Veterinary doctors in Kajiado county have cautioned residents against feeding on carcasses, saying the meat is unfit for human consumption.
In the recent past, locals have been feeding on meat from cattle dying of hunger as drought continues to ravage the county.
The residents often prepare soup from the carcass and share it with their neighbours on the verge of starvation.
The locals claim they have a traditional method of identifying if the meat is fit for human consumption but veterinary doctors disagree.
Kajiado vets speak
The vets say during the drought season cattle have low levels of glycogen making them very weak and eventually, the meat PH gets too high for human consumption.
"By the time an animal dies of hunger some have lost all glycogen in their body and the meat PH is too high for human consumption," Hillary Koech a Kitengela-based vet says.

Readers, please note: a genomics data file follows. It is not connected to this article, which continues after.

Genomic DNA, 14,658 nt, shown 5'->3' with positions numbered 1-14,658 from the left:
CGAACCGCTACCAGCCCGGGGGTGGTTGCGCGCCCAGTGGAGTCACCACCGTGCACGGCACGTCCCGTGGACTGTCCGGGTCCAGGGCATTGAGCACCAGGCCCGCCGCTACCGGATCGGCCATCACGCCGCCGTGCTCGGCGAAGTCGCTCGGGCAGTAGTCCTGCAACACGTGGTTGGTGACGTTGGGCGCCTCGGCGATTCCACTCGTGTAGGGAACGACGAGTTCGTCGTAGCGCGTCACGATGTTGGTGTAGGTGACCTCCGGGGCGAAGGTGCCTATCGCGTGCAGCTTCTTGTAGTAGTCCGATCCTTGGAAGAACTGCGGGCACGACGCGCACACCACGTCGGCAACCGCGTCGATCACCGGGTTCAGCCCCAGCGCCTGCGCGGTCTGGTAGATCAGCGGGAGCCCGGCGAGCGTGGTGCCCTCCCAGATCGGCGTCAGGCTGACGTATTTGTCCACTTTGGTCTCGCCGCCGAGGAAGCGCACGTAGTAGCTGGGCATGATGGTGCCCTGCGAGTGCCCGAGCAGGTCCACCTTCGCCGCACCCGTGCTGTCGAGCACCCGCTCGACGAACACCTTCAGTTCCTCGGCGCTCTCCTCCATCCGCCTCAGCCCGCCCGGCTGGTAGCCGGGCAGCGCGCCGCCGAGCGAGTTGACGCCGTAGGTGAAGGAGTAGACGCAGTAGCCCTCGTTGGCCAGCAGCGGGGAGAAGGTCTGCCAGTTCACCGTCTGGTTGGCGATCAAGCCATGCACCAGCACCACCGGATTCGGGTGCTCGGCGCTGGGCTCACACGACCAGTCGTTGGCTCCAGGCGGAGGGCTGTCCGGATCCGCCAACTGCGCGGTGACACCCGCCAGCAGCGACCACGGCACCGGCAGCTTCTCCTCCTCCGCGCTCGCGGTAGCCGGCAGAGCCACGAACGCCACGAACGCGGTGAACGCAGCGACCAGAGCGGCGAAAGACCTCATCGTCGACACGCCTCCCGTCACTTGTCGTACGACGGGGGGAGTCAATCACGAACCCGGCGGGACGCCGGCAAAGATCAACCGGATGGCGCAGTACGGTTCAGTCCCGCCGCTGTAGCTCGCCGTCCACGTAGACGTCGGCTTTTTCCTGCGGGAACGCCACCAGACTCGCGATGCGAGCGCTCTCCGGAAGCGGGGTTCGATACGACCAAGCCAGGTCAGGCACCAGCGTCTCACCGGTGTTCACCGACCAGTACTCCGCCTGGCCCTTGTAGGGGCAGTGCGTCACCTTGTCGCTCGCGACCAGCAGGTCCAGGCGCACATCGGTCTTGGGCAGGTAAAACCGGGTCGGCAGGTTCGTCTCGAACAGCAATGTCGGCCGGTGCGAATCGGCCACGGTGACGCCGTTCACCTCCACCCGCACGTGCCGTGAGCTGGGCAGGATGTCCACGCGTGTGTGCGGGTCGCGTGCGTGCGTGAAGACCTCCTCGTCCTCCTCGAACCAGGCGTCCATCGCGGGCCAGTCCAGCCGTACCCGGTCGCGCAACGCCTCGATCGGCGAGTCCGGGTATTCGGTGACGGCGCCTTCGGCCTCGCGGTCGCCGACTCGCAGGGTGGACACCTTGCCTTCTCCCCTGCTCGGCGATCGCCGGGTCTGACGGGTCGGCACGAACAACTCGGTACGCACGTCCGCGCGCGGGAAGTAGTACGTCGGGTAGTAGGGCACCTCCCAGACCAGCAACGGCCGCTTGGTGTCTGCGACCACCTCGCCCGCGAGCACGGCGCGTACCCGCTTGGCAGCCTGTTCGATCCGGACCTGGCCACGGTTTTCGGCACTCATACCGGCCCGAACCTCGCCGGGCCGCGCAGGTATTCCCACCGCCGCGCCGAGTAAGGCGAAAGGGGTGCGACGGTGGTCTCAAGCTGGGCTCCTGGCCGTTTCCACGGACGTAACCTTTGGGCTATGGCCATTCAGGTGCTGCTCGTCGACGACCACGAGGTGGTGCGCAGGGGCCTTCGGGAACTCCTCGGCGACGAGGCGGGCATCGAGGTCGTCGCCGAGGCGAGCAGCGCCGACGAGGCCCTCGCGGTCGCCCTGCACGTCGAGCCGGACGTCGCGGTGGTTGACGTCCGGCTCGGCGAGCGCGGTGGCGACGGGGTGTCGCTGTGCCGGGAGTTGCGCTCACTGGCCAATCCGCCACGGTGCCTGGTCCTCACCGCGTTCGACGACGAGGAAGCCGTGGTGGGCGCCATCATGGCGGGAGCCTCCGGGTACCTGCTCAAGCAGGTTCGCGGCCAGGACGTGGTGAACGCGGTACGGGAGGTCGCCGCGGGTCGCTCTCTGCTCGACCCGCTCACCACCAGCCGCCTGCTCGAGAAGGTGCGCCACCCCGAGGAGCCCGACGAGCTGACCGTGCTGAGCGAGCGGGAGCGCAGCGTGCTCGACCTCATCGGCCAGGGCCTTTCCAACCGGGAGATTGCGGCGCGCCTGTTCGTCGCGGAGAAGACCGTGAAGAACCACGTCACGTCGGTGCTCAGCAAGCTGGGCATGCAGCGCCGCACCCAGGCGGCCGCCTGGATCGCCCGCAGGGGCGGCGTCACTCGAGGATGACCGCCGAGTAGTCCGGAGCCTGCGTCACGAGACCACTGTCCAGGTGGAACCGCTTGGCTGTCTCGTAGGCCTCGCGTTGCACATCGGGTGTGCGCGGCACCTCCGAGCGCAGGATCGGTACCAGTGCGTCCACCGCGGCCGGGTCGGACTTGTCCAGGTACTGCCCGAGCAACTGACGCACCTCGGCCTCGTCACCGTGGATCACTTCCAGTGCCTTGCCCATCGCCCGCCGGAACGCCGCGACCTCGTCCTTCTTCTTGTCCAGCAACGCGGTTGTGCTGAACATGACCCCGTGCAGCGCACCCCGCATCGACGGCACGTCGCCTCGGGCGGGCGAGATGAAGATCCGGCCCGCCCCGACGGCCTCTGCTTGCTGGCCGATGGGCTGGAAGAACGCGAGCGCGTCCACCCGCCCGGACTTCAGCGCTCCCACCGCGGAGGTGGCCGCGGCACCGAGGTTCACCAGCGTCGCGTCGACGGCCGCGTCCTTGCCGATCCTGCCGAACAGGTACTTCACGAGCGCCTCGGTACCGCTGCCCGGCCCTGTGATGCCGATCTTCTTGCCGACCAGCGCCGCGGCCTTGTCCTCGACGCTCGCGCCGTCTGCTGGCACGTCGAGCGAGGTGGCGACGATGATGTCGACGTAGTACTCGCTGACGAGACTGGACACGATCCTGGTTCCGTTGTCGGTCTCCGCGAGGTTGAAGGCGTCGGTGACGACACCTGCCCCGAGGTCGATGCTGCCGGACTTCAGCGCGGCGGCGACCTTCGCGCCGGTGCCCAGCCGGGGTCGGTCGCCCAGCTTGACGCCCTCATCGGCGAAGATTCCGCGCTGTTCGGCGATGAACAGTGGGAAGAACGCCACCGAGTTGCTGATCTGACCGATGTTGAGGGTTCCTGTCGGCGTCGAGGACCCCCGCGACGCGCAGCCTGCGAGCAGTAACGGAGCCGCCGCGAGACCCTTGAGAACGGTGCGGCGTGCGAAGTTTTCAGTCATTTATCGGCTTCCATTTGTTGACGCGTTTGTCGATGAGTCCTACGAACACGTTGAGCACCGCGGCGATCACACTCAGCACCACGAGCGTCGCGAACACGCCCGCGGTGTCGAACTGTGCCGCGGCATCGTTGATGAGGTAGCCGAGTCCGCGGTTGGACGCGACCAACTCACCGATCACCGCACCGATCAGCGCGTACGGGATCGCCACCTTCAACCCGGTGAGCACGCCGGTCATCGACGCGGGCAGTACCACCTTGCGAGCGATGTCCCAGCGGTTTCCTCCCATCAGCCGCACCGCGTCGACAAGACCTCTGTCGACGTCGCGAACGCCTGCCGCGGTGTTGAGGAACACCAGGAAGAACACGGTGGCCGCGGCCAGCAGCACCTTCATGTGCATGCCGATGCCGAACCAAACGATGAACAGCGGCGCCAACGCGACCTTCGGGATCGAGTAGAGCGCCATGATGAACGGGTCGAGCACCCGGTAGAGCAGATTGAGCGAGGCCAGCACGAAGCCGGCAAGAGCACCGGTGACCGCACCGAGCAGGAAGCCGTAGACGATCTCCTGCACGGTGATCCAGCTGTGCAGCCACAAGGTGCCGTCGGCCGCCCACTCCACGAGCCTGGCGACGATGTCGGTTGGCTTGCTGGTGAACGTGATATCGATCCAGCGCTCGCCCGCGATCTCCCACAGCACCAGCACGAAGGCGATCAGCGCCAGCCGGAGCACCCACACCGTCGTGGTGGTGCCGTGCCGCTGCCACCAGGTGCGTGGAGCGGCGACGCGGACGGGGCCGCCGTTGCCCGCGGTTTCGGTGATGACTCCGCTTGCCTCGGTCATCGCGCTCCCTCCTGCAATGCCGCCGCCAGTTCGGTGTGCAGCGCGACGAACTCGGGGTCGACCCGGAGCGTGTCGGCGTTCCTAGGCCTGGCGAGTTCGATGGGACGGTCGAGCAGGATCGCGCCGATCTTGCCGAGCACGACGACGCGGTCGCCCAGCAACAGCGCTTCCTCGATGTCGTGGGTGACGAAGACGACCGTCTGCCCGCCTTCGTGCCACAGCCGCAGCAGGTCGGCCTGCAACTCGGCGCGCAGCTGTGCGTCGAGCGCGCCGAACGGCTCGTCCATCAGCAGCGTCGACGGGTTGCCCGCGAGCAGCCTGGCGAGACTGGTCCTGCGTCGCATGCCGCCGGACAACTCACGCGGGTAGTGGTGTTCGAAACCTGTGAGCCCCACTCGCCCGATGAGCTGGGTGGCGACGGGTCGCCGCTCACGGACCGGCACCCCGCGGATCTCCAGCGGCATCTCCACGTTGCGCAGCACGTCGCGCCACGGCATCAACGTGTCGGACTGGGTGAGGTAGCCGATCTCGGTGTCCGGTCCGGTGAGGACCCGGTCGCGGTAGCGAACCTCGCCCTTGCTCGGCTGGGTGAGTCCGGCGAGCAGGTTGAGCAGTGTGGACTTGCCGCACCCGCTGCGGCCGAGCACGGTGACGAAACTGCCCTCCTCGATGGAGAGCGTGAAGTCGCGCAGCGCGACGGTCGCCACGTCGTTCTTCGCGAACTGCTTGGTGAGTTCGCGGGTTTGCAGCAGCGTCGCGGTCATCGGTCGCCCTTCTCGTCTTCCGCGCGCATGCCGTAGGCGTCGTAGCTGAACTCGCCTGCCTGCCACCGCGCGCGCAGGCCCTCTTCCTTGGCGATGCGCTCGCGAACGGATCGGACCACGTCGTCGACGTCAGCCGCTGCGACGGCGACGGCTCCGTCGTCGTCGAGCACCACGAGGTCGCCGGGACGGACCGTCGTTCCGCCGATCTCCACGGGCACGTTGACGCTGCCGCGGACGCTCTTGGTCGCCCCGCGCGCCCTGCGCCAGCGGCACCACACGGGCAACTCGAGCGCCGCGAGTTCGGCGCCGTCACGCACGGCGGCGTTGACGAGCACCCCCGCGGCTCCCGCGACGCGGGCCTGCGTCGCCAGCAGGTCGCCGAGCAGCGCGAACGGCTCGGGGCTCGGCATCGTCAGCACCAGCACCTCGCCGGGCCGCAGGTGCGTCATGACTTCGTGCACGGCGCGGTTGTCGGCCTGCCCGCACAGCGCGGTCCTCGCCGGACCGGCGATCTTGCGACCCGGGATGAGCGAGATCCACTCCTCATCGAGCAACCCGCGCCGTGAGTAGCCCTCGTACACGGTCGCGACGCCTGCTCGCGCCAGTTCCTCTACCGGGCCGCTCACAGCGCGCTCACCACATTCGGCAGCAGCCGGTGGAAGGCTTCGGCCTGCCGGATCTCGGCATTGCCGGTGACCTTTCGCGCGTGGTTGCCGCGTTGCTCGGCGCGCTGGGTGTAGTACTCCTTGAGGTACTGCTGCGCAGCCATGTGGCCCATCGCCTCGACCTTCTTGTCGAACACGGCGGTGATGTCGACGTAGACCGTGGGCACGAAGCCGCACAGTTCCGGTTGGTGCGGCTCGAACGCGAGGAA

He says besides the meat rotting within six hours of slaughtering, the meat has adverse health implications including skin rash and face swelling among consumers.
Eric Maron, another vet based at Isinya, says locals assume the rash and the swelling goes away naturally but insist the meat has no nutritional value to the consumer.
"The rash and swelling are a clear indication the meat is not healthy to the consumer. The rate at which the meat rots should also be a red flag to the consumers," Maron says.
Aaron Miche, a vet based at Kiserian, cautions locals against the tendency saying it also has prolonged health effects in future.
On the other hand, some locals maintain that they cannot let go of an animal carcass while hungry because they are yet to receive relief food being distributed by the national government.
"Our kids cannot stay hungry when we have carcasses at our disposal. We are yet to hear anybody hospitalized because of feeding on carcasses," Emanuel Pakiteng' an Ilbisil-based farmer says.